It’s one of those movie-like spring days in Paris, where blue skies and brilliant sunshine lift spirits after a long, wet, grey winter. Many people are outdoors trying to catch the rays, but Jamaican artist Danny Coxson is not among them. He’s inside a museum in a northeastern neighbourhood of the French capital, with a brush in his hand and tubs of vivid paint beside him, focusing on finishing a portrait of a deejay named Big Youth.
Despite the LuxLeaks scandal, the number of secret tax deals is skyrocketing. Such deals between companies and governments across Europe increased by almost 50 percent the year after the scandal broke.
Internationally, German chancellor Angela Merkel was praised for her humanitarian decision to open the countries’ border to hundreds of thousands of refugees from Syria and Iraq. But the decision has considerably reduced her support among Germans. Chances are real that Merkel could lose the chancellorship in the upcoming national elections.
The death of Mario Soares, former Portuguese prime-minister, president, and historic leader of Lusitanian socialism, demonstrated just how united the Portuguese are with regards to his past and his historical projection.
Hardly a leader could reap so much respect, even from most relentless political rivals, both throughout his life and after his death on Jan 7 at the age of 92, like Portuguese Mário Soares.
With a stable economy and a peaceful political climate, Morocco – which has always been a transit country for migrants -- is becoming a potential new destination for settlement. The elusive dream for most of those who cross the Sahara, though, is still Europe.
Despite the pain to victims' families, critics say the Polish government is turning the Smolensk plane crash into a macabre reality show for political gain.
Is the demise of Renzi really a local affair? There is no doubt that a referendum on a constitutional change can be a matter of confidence in him, having personalized the issue to a point that it became basically a vote on the young Prime Minister. But if you look at the sociology of the vote, you find that the No vote was again coming from the poorest parts of Italy. A case study is Milan. Voters living in the centre voted Yes, and those in the periphery voted No. Is this not similar to what has happened in Brexit and in the US elections? And Renzi fell into the same trap like Cameron, calling for a referendum on a very complex issue and putting at stake his own credibility and prestige, to be swept away by an unexpected tide of resentment. Lamented Renzi: "I had no idea I was so hated”.
With around 320,000 inhabitants on 141 square kilometres, no other relatively small city has played such a historically critical role like the City of Bonn.
“One challenge we are facing is that we are invisible as a region, and the feminist movement is invisible, both inside and outside the region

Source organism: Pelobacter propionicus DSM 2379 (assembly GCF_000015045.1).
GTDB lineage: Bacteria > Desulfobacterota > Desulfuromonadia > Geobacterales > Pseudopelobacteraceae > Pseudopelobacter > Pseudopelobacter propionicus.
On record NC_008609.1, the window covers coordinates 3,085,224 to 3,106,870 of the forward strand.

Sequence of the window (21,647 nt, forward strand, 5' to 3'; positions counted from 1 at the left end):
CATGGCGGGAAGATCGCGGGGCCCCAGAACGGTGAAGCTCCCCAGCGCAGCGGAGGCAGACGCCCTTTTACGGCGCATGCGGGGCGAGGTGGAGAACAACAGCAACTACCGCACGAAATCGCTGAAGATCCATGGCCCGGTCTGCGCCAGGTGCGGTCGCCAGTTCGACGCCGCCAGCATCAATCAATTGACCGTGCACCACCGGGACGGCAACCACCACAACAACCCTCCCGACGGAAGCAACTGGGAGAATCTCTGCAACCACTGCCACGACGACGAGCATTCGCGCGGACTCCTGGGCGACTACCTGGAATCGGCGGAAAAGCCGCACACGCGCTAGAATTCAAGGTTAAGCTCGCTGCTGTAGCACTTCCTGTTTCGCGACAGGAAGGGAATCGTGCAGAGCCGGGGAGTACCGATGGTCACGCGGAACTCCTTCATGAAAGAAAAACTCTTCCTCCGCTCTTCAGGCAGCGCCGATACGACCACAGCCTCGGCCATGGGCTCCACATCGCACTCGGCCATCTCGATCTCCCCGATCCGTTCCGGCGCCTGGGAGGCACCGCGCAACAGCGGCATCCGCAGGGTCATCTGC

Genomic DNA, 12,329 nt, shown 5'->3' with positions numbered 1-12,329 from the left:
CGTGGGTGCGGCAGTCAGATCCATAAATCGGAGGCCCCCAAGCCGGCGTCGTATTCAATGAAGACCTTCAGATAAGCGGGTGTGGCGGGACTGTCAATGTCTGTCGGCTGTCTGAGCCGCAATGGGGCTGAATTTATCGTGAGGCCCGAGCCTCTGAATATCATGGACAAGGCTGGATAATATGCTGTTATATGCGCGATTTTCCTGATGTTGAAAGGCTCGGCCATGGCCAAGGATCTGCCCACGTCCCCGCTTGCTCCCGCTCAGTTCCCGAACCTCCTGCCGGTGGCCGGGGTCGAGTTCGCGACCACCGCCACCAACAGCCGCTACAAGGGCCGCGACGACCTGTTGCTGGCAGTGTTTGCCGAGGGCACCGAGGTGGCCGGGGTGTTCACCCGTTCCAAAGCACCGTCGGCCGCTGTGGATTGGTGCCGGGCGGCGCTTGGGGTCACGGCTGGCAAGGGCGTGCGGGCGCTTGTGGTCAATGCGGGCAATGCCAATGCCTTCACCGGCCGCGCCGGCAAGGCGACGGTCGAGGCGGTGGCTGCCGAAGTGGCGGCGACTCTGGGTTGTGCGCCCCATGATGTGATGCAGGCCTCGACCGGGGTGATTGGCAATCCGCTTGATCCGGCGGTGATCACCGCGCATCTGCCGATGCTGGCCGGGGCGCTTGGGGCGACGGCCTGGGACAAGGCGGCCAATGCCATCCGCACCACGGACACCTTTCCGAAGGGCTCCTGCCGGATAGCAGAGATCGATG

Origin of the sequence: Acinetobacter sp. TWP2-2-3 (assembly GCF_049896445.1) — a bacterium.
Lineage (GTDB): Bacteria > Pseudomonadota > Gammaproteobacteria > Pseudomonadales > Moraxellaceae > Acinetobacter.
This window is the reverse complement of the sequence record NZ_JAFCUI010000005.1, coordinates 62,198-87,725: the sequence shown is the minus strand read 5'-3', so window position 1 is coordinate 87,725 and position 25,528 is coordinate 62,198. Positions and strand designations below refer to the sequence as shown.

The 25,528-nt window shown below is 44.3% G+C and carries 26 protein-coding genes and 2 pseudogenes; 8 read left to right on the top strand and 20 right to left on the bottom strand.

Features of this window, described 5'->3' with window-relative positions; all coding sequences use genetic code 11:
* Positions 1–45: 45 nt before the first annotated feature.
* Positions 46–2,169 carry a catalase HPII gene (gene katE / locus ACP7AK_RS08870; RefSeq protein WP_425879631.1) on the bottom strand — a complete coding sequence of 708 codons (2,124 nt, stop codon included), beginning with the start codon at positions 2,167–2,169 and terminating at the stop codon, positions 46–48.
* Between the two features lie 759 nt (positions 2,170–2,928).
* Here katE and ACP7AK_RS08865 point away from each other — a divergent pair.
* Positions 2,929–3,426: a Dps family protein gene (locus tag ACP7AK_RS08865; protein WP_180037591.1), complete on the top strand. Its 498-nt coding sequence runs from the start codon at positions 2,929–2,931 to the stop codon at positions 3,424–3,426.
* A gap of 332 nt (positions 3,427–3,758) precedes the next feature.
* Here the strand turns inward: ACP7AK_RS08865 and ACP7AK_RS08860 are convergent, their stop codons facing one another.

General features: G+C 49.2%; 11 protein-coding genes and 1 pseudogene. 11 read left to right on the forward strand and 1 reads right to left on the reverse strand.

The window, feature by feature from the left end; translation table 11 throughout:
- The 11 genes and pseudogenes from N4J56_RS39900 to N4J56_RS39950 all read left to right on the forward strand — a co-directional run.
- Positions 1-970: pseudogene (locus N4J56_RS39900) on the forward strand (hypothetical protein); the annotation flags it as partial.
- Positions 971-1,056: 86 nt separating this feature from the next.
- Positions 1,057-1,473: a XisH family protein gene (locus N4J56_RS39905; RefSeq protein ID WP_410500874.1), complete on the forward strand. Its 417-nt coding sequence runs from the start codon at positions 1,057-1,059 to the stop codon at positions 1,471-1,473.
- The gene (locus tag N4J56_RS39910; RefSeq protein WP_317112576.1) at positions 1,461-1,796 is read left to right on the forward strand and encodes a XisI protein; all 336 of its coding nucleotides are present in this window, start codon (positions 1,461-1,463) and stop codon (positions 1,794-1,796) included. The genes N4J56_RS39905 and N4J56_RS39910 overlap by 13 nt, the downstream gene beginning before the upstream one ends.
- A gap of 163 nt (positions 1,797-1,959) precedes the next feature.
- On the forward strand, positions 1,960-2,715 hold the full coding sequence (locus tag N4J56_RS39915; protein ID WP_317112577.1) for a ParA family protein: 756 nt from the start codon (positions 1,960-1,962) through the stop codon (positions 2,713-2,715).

.” Natalia Karbowska, Board Chair of Ukrainian Women’s Fund
said at a session on Eastern and South-East Europe, Caucasus, and Central Asia: Getting (back) on global feminist map during the recent AWID Forum held in Bahia, Brazil from the 8th
They are not just data or numbers for statistical calculations. They are desperate human beings fleeing wars, violence, abuse, slavery and death. They hear and believe the bombastic speeches about democracy and human rights and watch the many images of welfare and good life in Europe.
Rome ..... Termini station, 2:00 pm on a Tuesday afternoon. Five young boys are standing next to the escalators, constantly shifting, dispersing, meeting up again. They are laughing, typing on their phones, chatting, smoking. They seem like average teenagers with fancy hairstyles and smart clothes. But every once in a while, they nervously glance over to the security personnel circling Termini station. Or carefully examine older men walking by.
Although 20 million Muslims reside in Western Europe, establishing social harmony between the Muslim community and their European counterparts has proved exceedingly challenging.Much to the dismay of international humanitarian agencies and anti-racism activists,the language of exclusion and prejudice persists.
At 3.36am on August 24, a 6.2 magnitude earthquake wreaked havoc and destruction in central Italy.
The debt crisis in Europe continues to drag on. Drastic measures to cut government debts and deficits, including by replacing democratically elected governments with ‘technocrats’, have only made things worse. The more recent drastic expenditure cuts in Europe to quickly reduce public finance deficits have not only adversely impacted the lives of millions as unemployment soared. The actions also seem to have killed the goose that lay the golden egg of economic growth, resulting in a ‘low growth’ debt trap.